Monday, May 24, 2010

Claypit Cemetery

I helped clean up a cemetery hidden off Pawtucket Boulevard this weekend with Kim Zunino from the city Historic Board and a class from Lakeview Jr High in Dracut.  Why is Dracut cleaning a cemetery in Lowell?  Well, Pawtucketville wasn't annexed to Lowell until 1874, and the last burial at Claypit Cemetery was a decade before that.  Made for a confusing situation regarding which community actually owns the place apparently, especially as it was a private burial ground in the first place and no deeds have been transferred.  As for the first burial, it was before the Revolution - at least one person who served in the Revolution is buried here (Moses Coburn), and an honor guard from Tewksbury did a brief ceremony while I was there. 

Google brings up a few scattered news articles and other factoids on this site.  For example:

http://www.lowelldeeds.com/blog/index.php/2008/02/22/claypit-cemetery leads to

http://www.boston.com/news/local/articles/2008/02/21/a_virtual_plot_twist_for_forsaken_cemetery/
Ms. Duda was the teacher who brought her class to the site when I was there yesterday.  This article points to:

http://www.primaryresearch.org/pr/index.php?option=com_content&view=article&id=581&Itemid=300070 which is a very comprehensive website containing a lot of great information on the cemetery that Ms. Duda has compiled.  Go here.

Since I don't really have anything of value to ad, here's the pictures I took.  We had just unearthed Aaron Colburn's gravemarker that day.  Some of the articles off of primaryreasearch.org say that this stone was visible in a 4' hole (a grave-robbing attempt) in the early 1990s.  My understanding is these were purposefully buried to protect them, after decades of vandalism and said attempted grave-robbings (no, nothing will be left of the bodies of people that died that long ago and were put in wood boxes unembalmed...).

Claypit Cemetery

12 comments:

  1. I've researched the ownership history of this cemetery back to the early 19th century and still can't say who is the owner. One thing is clear from the record; property owners through time made a determined effort to NOT gain ownership of the cemetery (and presumably the responsibility that came with such ownership). I'll return to the records and see if I can push back the ownership timeline further. I suspect that the true owner will be the heirs of whomever owned the parcel in the late 1700s, a class that probably consists of hundreds of people. It is fairly clear, however, that neither Dracut nor Lowell have ever formally taken ownership of Claypit Cemetery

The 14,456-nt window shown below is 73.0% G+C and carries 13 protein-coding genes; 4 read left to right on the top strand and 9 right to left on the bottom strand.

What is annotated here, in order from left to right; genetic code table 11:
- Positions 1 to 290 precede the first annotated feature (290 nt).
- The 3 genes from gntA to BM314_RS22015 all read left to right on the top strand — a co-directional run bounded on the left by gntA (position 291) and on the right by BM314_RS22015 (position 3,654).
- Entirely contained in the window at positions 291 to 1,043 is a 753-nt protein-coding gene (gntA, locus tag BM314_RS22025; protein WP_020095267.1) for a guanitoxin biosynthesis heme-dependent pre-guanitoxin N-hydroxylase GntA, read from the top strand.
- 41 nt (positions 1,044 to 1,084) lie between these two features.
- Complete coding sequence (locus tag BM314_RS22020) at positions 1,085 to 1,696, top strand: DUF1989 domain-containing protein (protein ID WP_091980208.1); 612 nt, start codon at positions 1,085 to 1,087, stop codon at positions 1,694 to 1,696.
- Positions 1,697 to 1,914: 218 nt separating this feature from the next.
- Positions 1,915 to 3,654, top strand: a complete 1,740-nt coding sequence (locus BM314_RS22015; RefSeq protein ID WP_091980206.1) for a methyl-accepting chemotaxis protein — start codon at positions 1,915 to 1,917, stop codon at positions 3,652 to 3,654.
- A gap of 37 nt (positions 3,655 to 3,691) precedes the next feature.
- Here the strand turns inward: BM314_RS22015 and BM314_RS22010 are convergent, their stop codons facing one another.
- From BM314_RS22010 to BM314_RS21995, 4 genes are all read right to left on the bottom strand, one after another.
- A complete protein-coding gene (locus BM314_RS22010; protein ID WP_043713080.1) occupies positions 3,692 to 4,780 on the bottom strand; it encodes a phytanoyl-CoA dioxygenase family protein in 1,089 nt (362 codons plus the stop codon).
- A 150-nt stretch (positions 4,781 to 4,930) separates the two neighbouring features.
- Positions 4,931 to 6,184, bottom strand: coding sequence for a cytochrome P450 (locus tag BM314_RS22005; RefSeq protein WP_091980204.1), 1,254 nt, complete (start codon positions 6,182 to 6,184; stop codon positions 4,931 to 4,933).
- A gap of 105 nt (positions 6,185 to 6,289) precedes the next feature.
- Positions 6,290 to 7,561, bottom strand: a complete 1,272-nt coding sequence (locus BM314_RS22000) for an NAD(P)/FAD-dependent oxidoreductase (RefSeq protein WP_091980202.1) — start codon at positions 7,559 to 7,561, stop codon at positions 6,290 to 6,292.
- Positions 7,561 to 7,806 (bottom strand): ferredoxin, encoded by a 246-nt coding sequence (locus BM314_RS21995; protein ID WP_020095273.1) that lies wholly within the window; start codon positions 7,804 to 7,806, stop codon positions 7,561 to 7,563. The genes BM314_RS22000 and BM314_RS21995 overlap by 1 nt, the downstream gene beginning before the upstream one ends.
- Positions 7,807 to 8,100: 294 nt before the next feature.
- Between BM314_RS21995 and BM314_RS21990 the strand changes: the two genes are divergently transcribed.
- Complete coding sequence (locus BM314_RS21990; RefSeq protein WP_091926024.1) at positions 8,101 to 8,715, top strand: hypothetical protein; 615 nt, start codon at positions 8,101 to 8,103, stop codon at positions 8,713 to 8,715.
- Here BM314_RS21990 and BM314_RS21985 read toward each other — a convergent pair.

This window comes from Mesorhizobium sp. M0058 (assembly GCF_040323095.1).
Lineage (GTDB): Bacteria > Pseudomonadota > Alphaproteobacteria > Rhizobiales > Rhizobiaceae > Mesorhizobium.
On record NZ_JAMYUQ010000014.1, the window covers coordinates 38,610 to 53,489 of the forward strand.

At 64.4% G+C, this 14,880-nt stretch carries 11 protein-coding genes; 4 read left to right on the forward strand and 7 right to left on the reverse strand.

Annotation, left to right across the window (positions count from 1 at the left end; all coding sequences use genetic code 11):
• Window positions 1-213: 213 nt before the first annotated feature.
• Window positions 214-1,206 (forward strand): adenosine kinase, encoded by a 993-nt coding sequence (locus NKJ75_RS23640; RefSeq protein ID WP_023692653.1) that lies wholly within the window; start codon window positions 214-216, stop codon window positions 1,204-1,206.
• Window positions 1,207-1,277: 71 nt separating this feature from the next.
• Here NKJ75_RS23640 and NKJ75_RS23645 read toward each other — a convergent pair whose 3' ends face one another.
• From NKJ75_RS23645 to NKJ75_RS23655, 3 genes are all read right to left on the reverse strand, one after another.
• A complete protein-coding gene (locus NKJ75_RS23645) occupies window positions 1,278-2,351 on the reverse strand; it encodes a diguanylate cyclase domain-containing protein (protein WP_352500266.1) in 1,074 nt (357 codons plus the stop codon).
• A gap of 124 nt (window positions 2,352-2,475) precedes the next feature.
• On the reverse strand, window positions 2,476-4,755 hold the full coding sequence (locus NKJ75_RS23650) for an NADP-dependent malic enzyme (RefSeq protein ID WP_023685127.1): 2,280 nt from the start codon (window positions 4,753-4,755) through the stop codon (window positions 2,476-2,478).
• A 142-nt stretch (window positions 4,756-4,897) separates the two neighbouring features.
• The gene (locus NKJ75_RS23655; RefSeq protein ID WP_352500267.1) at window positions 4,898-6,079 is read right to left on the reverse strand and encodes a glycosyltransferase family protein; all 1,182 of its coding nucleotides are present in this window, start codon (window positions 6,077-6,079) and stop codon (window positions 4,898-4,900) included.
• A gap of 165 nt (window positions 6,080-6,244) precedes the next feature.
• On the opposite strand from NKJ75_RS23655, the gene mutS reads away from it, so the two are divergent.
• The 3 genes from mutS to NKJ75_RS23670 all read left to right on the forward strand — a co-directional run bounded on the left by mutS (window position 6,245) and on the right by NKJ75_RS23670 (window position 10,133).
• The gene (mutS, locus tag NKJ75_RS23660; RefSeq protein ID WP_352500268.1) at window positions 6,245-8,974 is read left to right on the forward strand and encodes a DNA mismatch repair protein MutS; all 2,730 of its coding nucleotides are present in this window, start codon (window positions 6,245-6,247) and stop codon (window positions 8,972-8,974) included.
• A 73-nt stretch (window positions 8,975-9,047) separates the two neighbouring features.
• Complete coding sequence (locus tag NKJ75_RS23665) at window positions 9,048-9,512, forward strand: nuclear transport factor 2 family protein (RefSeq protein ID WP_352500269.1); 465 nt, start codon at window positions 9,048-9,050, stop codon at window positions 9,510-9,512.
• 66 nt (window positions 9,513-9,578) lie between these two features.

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  2. The Hildreth Cemetery in Lowell was also originally in Dracut. Dracut maintains that cemetery. Benjamin Butler is amoung those buried there.

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  3. I check your blog dailyJuly 13, 2010 at 10:17 PM

    Any new posts coming soon?

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  4. Hello,

    Hopefully I'll update soon. I've been busy with other stuff recently, so we'll see.

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  5. just wanted to let you know today I was at the cemetery and I saw the monks with a cart taking the bricks that spell out CLAY PIT CEMETERY. I called the police and they came to investigate. I don' t know the outcome but you might want to look into it.

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  6. I went to the Clay Pit today. The place is surround by multicolored flags. I looks kind of strange and I wonder what that is all about. Some of the bricks are still there. It still says "Clay Pit", but it is a mess. I notice that the grave stones are all on wood pallet, but two of the pallet have nothing on them. Did someone remove markers from those pallets?

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  7. I think the one from the revolutionary war is gone. It appears some one is moving things around out there

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  8. The one from the revolution was there in April when I was there. I am going again next week.

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  9. Was there again today and the top have of Moses Coburn, Sr. stone (AKA the revolutionary war soldier) is gone. I am certain it was there in April. I did not have my camera with me that day though.

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    Replies
    1. should say to half

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    2. That's....troubling. I'll see if I can find anything out.

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    3. I talked to Kim Zunino who is on the Lowell Historical Society board with me and is quite the gravestone expert. She says:

      "That piece has been missing for over a decade. I helped uncover the bottom but the top was never found. I have a new marble veterans stone waiting at DPW for him."

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